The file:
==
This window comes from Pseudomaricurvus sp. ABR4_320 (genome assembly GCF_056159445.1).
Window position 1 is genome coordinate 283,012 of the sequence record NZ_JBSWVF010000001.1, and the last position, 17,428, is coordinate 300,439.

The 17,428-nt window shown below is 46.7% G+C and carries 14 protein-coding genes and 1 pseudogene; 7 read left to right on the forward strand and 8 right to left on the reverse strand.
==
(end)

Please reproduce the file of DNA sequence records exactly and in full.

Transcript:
This window comes from Pseudomaricurvus sp. ABR4_320 (genome assembly GCF_056159445.1).
Window position 1 is genome coordinate 283,012 of the sequence record NZ_JBSWVF010000001.1, and the last position, 17,428, is coordinate 300,439.

The 17,428-nt window shown below is 46.7% G+C and carries 14 protein-coding genes and 1 pseudogene; 7 read left to right on the forward strand and 8 right to left on the reverse strand.